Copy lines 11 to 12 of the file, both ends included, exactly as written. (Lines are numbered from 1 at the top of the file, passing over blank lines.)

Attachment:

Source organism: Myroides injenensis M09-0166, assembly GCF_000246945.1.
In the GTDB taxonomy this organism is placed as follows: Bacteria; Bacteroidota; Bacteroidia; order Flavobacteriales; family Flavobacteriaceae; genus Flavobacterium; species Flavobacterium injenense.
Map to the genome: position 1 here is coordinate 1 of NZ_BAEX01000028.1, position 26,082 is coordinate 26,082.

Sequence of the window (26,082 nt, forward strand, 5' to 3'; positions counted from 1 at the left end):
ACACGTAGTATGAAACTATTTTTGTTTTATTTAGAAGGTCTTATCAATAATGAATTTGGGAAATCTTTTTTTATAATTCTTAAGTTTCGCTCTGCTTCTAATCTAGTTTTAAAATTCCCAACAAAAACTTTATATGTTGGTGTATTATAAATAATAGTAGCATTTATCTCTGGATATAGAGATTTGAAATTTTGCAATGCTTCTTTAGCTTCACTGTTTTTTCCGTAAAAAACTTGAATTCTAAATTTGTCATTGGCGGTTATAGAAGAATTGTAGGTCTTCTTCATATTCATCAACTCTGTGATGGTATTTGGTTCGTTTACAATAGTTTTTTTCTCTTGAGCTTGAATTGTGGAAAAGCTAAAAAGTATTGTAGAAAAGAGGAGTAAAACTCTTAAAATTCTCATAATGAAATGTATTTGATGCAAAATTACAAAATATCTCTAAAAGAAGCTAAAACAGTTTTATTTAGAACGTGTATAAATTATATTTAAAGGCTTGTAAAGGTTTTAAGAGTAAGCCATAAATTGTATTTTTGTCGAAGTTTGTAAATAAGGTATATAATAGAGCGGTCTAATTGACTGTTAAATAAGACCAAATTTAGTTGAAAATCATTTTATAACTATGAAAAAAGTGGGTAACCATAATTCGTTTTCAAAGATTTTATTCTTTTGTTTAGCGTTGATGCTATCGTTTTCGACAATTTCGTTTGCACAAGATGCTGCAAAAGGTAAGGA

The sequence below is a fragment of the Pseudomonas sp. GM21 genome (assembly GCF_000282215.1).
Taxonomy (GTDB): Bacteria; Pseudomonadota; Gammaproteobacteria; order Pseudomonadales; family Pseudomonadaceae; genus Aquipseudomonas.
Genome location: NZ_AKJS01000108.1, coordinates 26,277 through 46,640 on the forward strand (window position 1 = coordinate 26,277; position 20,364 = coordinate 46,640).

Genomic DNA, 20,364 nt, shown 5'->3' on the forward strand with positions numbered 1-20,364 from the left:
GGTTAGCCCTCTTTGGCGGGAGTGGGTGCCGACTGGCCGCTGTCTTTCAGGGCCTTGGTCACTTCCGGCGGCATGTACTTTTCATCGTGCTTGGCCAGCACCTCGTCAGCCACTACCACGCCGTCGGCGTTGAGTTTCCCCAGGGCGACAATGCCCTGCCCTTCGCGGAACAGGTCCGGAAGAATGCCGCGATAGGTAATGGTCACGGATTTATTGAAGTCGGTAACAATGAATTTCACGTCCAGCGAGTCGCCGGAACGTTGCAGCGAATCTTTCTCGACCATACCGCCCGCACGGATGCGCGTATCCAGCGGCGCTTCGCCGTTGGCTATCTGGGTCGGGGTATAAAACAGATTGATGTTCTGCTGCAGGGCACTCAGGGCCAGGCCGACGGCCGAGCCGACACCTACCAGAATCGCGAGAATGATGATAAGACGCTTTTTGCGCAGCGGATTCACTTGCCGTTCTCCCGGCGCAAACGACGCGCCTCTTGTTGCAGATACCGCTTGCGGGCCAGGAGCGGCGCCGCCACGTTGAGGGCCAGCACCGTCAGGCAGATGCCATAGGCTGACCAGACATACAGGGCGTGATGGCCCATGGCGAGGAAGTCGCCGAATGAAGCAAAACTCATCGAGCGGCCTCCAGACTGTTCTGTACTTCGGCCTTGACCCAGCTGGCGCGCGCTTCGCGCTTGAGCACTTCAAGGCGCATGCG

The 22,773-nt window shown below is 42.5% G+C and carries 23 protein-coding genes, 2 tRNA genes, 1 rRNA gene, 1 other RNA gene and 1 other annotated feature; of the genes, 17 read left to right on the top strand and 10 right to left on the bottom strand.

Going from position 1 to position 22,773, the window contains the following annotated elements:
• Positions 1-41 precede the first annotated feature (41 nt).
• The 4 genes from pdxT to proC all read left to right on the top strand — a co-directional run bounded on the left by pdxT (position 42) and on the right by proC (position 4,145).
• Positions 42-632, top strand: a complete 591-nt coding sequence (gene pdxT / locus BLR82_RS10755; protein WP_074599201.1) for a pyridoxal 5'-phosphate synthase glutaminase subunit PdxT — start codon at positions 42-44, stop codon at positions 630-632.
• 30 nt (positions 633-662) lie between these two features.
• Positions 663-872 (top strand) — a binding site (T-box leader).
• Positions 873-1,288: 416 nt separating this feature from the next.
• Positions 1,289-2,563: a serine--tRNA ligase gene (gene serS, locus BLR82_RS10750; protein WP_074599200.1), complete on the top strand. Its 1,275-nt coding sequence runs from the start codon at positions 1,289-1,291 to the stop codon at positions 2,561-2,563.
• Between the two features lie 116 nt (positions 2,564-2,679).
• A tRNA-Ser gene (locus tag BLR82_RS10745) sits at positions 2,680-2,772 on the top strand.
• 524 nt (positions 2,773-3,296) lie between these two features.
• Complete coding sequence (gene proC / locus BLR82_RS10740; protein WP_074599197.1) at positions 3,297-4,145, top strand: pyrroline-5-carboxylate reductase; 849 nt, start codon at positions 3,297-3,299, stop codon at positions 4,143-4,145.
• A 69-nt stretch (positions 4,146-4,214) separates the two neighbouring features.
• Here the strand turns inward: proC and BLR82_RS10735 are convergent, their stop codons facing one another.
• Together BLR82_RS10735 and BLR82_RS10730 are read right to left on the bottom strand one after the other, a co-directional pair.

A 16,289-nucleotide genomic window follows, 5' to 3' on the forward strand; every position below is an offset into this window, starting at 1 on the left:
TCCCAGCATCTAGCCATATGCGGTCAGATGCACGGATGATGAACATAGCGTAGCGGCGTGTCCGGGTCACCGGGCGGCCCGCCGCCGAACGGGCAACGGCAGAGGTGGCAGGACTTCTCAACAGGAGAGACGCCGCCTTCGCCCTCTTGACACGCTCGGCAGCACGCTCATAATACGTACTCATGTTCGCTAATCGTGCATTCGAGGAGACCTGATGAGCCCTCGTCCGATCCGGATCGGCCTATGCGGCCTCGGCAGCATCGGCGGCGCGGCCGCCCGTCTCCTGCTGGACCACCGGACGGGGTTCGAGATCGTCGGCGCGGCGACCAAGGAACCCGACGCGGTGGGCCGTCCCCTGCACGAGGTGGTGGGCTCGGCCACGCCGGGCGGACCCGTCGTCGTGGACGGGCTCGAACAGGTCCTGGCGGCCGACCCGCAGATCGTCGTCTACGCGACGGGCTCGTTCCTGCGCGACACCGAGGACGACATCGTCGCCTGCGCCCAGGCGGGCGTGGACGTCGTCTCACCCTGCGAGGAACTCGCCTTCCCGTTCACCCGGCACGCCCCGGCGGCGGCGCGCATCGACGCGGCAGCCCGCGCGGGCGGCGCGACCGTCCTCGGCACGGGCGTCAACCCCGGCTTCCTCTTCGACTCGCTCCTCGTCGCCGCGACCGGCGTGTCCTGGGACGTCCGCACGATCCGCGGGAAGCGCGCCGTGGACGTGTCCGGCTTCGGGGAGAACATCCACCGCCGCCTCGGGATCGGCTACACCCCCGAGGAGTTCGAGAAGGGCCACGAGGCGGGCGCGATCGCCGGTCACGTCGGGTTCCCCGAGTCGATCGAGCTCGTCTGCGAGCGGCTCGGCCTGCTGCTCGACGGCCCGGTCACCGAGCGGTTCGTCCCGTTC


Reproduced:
The 22,773-nt window shown below is 42.5% G+C and carries 23 protein-coding genes, 2 tRNA genes, 1 rRNA gene, 1 other RNA gene and 1 other annotated feature; of the genes, 17 read left to right on the top strand and 10 right to left on the bottom strand.

Going from position 1 to position 22,773, the window contains the following annotated elements: